I am working on a top secret project that is really exciting. Mostly I feel driven and passionate about it and very motivated by the general interest it has provoked. Mostly. Hopefully I’ll be able to talk publicly about it soon.
The reason I’m not saying more here? WELL. Things were going really, really awesomely for a while, so I opened up to some, er, people I know about the project. I knew it was a mistake pretty much the minute the description of the project escaped my lips. (You know when you can see the words you just uttered in a bubble above your head? And you wish you could just shovel those words back into your mouth? Well, that happened.) Ever since I opened my big fat mouth about it, I’ve had to deal with non-stop comments about how I am DOOMED TO FAILURE, either because of the insignificant size of my platform and/or my topic area (Sample comments: “You need 77,000 followers to do ANYTHING worthwhile.” and “No one will care about your topic.”)
Then I actually ran into a real obstacle. It is not an insurmountable hurdle at all: in fact, the incident helped me decide upon a crucial point I had been endlessly debating.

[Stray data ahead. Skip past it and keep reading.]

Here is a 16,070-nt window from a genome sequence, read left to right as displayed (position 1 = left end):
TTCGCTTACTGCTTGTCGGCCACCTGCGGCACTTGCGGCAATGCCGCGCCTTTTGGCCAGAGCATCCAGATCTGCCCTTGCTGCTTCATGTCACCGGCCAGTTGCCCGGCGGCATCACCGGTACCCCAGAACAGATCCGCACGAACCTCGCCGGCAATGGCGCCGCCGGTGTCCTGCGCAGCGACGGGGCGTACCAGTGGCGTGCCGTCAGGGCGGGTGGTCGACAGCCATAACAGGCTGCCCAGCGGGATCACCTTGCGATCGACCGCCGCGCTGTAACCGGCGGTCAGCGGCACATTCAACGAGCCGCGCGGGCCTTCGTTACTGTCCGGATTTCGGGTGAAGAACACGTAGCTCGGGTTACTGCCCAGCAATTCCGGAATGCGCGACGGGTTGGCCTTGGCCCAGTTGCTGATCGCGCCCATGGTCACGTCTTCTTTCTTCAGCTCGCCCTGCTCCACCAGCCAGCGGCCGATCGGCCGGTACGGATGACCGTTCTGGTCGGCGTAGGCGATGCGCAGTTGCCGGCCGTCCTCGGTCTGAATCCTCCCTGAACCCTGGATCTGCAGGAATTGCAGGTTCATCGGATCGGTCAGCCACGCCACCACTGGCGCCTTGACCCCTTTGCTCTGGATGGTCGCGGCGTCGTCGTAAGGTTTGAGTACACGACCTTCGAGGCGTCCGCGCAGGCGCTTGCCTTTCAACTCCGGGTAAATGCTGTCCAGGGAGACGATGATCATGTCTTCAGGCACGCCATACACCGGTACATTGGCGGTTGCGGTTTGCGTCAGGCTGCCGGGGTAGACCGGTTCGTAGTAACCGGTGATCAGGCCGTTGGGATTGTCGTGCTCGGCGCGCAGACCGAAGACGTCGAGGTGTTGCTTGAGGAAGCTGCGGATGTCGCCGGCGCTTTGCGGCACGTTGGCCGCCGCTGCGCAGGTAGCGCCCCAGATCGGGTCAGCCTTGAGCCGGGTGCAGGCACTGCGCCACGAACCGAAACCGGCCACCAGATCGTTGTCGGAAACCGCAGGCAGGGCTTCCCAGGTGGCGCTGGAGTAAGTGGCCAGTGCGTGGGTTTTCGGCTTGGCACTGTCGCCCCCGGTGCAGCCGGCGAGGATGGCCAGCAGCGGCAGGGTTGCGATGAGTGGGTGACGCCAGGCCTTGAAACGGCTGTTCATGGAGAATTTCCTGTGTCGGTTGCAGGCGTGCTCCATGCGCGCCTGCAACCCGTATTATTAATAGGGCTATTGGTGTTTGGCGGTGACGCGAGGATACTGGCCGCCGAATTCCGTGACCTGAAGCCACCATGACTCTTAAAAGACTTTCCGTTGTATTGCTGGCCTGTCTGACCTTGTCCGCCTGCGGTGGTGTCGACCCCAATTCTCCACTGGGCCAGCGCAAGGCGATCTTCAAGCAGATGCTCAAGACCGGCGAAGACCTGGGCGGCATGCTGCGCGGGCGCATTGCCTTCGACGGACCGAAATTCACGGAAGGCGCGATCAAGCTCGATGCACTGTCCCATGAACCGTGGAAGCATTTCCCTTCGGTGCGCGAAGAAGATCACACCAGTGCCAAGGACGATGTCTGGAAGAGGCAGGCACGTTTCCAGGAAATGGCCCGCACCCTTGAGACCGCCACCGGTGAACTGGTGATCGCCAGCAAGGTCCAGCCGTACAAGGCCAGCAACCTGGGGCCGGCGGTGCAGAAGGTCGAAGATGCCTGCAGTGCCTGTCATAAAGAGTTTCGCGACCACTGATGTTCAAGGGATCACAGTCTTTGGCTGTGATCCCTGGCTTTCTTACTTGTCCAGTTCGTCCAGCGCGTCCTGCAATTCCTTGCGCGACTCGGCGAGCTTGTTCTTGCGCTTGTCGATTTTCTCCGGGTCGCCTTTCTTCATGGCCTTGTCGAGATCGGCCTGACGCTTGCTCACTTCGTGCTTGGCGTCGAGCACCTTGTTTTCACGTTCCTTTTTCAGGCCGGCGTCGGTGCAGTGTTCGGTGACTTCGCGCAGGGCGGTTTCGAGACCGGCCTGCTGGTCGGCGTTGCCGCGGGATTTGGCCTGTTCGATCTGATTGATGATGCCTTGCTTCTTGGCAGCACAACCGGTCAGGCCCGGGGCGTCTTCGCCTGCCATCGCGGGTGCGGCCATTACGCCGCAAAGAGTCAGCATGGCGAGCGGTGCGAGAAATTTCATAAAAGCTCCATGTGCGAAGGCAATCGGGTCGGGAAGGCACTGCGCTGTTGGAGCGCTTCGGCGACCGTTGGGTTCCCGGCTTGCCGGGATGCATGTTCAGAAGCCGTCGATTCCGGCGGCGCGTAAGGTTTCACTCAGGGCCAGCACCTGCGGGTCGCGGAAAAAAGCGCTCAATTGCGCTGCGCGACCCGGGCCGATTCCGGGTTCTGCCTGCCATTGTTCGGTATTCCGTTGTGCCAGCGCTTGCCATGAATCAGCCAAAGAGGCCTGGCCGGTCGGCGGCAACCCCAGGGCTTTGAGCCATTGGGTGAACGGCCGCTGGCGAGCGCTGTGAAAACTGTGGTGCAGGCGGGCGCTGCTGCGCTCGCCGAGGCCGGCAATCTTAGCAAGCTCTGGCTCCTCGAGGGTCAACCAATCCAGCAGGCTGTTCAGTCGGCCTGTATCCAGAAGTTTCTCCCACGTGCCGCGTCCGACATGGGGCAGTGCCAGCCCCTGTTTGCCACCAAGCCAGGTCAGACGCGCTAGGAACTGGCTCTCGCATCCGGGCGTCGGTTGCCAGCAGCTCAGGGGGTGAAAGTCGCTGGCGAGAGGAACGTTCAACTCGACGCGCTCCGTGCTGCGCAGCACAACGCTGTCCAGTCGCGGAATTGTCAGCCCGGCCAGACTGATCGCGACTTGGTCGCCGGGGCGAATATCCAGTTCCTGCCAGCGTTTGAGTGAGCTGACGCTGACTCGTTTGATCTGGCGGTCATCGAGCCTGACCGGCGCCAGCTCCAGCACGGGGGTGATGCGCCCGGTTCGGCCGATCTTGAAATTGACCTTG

But the lingering sting of rejection and the naysayers are getting me down. I’ve never been great at accepting the answer “no.” My (very few) modeling days were fraught with insecurity and I obsessed over the negative things people said about my appearance, not remembering any of the positives. (My lips were too small and needed collagen injections was the most frequent criticism I got. I was 16! So no, I wasn’t going to get collagen injections. I used to put an icepack on my lips to try to get that bee stung look. It didn’t work.) I was scouted multiple times by multiple agencies (including a very prestigious agency in NYC) and in most cases I didn’t even get to the answer “no” because I couldn’t handle the answer “no” so I didn’t even pursue opportunities. I kind of regret that now. On the other hand, I’m sure the answer WOULD have been no.
The thing is, writing and modeling (and acting for that matter) are kind of similar, right? Lots of people want to do these things for a living. Ergo, there WILL be a ton of rejection. You can give up, or you can never surrender, to paraphrase Galaxy Quest.
I was bombarded by rejection during infertility treatments. I probably would have given up sooner had I not been under serious pressure to make it work.
What’s worse? Chasing a dream? Is that wasting your time? Is being surrounded by naysayers detrimental? Or are they around to keep you focused on the ground, where you actually live?
I don’t know the answer, as usual. So I’ll put it to you, oh wise ones. How do you handle naysayers and/or rejection? Does it prevent you from pursuing your dreams? Is it a waste of time to even pursue dreams? Should we stay grounded to the earth?